The US Supreme Court in Washington, DC, November 6, 2013.
The Supreme Court hears oral arguments Wednesday in what labor experts are calling the biggest case in decades, Unite Here Local 355 v. Mulhall. At stake is a complaint filed by a Florida racetrack employee saying an agreement between the workers union and his employer violates a federal anti-bribery statute.
Back in the day when it came to unions and employers, things were tense. Now, you could say, the two sides are more like frenemies.
"Essentially the unions are getting together with the company, and the company hands over its workers to a union in exchange for something," says Patrick Semmens, vice president of public affairs for the National Right to Work Legal Defense Foundation.
Here's how these deals work: sometimes unions promise not to picket, or they might give money to a cause the company supports. But federal labor law says employers can't give unions a "thing of value" -- that could amount to bribery.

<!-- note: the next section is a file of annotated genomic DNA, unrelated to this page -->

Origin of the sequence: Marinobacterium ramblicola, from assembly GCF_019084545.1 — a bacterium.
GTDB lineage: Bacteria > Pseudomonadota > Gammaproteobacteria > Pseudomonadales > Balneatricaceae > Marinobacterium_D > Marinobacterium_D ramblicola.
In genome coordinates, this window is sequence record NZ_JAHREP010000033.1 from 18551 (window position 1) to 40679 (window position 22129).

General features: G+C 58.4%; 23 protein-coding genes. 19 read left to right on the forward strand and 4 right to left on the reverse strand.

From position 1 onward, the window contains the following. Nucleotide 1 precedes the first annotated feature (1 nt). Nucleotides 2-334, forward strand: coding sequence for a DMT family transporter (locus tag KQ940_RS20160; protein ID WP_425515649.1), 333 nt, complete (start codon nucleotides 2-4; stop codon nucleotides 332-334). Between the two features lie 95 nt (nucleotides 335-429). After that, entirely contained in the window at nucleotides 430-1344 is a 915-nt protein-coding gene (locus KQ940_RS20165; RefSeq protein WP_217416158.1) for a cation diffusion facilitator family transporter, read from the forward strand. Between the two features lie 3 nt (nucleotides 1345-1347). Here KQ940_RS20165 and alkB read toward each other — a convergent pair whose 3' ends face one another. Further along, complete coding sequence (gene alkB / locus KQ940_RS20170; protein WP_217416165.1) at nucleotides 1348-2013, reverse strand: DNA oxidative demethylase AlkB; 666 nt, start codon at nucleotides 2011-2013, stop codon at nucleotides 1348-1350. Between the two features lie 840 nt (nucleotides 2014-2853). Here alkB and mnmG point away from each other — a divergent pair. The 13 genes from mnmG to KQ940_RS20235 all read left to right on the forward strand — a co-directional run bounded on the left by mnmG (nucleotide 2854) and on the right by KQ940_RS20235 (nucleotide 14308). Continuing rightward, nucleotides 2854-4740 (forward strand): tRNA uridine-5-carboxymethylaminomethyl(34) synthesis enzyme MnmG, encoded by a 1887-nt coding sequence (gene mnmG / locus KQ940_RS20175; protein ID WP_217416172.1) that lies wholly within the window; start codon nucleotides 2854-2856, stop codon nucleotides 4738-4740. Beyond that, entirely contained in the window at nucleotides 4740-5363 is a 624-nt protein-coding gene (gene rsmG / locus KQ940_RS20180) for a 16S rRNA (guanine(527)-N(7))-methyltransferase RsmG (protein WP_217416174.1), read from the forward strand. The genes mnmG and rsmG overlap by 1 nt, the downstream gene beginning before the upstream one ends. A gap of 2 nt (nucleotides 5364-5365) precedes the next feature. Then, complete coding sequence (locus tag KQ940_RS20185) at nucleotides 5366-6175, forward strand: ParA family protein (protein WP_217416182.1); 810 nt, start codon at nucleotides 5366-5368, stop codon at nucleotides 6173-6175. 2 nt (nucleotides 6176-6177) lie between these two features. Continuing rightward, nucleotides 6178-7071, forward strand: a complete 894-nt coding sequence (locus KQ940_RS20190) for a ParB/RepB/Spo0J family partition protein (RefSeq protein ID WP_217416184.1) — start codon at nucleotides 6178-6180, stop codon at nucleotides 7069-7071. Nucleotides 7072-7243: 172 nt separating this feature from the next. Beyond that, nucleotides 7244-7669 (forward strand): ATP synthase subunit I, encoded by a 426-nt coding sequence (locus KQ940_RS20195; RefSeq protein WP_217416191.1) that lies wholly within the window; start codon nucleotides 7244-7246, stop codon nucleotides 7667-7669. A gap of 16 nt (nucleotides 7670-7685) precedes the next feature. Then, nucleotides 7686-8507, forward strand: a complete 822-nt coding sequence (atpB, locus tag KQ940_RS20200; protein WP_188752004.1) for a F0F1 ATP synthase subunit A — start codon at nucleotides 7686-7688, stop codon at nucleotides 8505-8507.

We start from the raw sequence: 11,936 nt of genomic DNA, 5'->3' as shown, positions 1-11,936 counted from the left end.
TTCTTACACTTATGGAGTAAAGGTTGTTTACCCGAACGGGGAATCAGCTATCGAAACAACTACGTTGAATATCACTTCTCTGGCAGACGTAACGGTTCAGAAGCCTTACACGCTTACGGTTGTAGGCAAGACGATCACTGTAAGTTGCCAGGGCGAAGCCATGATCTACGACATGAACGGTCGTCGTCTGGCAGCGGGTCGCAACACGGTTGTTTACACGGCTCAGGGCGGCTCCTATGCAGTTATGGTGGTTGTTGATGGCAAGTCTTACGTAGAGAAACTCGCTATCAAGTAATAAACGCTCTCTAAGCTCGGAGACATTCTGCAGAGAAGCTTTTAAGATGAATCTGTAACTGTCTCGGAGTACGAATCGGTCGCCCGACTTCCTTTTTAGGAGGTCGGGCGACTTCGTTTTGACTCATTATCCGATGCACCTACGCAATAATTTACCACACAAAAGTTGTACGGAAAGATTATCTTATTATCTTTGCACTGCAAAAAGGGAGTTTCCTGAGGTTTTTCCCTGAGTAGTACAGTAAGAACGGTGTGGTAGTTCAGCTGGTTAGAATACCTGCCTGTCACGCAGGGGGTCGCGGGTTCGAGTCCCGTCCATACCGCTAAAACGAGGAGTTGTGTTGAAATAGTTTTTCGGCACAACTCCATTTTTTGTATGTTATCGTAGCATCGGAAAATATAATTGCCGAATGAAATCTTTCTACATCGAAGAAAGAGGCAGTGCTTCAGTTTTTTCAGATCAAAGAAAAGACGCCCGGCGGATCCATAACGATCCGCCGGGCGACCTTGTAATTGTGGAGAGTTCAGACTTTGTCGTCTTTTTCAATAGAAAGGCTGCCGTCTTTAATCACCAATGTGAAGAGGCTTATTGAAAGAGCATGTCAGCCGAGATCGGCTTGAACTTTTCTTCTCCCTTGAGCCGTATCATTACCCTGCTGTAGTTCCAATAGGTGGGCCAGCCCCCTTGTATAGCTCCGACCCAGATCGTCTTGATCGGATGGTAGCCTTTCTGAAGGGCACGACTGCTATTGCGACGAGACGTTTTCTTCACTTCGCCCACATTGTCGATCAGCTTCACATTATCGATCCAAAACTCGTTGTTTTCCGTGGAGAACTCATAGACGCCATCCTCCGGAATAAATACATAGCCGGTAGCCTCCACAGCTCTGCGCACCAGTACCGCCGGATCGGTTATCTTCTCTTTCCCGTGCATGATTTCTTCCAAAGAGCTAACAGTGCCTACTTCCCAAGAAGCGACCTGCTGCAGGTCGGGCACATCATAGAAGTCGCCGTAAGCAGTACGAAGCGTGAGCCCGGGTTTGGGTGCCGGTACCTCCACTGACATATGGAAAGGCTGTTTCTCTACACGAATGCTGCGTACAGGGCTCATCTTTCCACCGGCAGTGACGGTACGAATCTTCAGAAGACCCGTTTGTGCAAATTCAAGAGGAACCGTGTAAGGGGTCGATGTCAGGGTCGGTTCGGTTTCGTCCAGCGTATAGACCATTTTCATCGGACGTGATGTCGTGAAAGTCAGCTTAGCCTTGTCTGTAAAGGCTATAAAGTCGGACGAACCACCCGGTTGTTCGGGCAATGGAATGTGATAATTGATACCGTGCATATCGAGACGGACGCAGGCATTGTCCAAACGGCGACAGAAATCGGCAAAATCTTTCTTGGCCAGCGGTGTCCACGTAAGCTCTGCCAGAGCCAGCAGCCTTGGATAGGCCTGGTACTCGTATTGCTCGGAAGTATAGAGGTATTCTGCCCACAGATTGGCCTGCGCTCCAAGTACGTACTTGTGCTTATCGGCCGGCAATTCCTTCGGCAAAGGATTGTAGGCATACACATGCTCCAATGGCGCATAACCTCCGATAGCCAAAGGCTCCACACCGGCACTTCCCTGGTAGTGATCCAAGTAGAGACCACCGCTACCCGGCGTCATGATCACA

But here's the problem, according to Harvard law professor Benjamin Sachs.
"Almost everything that unions and employers agree to, say in a collective bargaining agreement -- to raise wages or to require employees to pay dues -- could be considered a thing of value," says Sachs.
If the court rules against the union, Sachs says there's no current model for how unions will work with companies in the future.